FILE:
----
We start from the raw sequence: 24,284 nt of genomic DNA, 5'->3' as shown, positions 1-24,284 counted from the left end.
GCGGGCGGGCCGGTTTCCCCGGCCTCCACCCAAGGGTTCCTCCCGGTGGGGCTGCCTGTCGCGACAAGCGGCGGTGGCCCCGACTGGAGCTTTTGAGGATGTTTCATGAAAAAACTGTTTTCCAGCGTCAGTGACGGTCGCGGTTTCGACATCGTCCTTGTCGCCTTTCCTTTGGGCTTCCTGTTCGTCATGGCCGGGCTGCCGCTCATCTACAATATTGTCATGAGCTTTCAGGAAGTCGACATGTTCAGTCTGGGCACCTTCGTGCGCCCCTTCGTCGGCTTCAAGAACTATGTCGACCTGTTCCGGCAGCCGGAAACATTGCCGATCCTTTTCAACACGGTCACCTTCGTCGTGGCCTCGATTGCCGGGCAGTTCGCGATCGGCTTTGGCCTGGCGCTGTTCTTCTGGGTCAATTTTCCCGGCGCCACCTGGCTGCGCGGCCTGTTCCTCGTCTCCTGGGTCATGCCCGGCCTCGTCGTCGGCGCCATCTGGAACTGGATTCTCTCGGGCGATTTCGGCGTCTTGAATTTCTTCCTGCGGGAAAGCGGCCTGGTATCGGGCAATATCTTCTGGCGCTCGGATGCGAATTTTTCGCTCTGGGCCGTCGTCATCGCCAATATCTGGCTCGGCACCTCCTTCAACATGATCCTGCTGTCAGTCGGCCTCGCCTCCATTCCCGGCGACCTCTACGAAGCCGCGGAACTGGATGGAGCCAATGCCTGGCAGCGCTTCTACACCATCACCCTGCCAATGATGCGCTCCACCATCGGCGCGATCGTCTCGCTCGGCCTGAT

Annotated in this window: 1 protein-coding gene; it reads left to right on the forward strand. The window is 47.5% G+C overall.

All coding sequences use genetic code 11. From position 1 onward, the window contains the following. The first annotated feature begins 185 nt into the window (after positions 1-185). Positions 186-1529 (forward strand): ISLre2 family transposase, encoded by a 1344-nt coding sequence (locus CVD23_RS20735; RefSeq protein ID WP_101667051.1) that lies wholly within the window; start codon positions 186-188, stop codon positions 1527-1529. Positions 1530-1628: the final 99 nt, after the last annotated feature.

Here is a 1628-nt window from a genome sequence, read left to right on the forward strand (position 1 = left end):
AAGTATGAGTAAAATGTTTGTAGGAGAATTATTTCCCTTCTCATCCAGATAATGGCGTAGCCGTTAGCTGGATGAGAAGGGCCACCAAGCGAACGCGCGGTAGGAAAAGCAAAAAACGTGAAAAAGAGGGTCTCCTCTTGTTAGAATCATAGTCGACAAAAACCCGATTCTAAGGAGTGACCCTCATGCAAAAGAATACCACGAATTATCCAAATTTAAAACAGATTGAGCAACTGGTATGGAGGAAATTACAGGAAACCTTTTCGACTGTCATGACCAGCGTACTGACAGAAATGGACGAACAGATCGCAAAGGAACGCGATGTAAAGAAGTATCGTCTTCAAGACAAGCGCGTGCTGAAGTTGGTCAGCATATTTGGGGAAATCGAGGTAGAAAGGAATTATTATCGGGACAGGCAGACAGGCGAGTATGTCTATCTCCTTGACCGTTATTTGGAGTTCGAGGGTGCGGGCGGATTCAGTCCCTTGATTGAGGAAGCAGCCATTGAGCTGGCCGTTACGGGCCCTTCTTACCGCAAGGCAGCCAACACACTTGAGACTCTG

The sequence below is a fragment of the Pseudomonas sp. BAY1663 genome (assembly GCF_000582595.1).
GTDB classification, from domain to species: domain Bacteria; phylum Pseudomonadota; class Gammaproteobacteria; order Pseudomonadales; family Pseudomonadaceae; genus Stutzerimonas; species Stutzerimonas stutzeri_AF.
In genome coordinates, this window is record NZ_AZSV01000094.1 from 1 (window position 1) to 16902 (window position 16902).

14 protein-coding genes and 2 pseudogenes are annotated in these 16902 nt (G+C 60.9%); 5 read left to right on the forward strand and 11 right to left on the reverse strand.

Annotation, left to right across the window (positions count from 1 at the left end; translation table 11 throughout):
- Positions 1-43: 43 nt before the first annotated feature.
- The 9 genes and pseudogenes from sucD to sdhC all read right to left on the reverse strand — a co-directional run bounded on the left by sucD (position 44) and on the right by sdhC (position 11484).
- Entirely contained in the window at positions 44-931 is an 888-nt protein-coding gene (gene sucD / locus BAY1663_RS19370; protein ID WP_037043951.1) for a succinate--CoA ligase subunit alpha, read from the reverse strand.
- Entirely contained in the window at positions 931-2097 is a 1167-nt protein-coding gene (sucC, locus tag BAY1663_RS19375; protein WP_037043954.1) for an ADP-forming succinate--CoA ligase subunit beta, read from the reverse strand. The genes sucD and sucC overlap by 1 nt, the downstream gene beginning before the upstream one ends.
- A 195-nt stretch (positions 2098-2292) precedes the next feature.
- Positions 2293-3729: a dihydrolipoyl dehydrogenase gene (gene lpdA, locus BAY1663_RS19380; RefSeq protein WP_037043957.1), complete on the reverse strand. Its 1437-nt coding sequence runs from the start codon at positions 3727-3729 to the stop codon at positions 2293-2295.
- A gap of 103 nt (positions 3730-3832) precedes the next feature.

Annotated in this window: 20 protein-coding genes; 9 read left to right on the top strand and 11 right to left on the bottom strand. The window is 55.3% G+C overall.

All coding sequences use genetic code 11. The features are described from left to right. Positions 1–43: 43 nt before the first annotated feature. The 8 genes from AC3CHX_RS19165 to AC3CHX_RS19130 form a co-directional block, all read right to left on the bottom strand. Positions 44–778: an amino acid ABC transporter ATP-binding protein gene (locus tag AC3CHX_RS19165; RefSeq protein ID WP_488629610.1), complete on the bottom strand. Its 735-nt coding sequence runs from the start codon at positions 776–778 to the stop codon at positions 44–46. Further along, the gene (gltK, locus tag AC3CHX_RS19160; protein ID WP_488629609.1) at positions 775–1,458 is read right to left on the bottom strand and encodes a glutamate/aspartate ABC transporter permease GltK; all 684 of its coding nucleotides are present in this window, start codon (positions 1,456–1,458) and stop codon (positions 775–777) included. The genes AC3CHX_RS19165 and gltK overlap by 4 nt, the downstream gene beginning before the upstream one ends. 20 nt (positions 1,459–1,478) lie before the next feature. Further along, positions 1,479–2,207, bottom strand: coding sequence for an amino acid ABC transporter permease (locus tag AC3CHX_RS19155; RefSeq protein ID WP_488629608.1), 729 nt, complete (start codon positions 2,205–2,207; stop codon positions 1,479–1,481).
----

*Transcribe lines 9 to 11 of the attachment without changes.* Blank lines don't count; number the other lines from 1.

In genome coordinates, this window is record NZ_AZSV01000094.1 from 1 (window position 1) to 16902 (window position 16902).

14 protein-coding genes and 2 pseudogenes are annotated in these 16902 nt (G+C 60.9%); 5 read left to right on the forward strand and 11 right to left on the reverse strand.

Annotation, left to right across the window (positions count from 1 at the left end; translation table 11 throughout):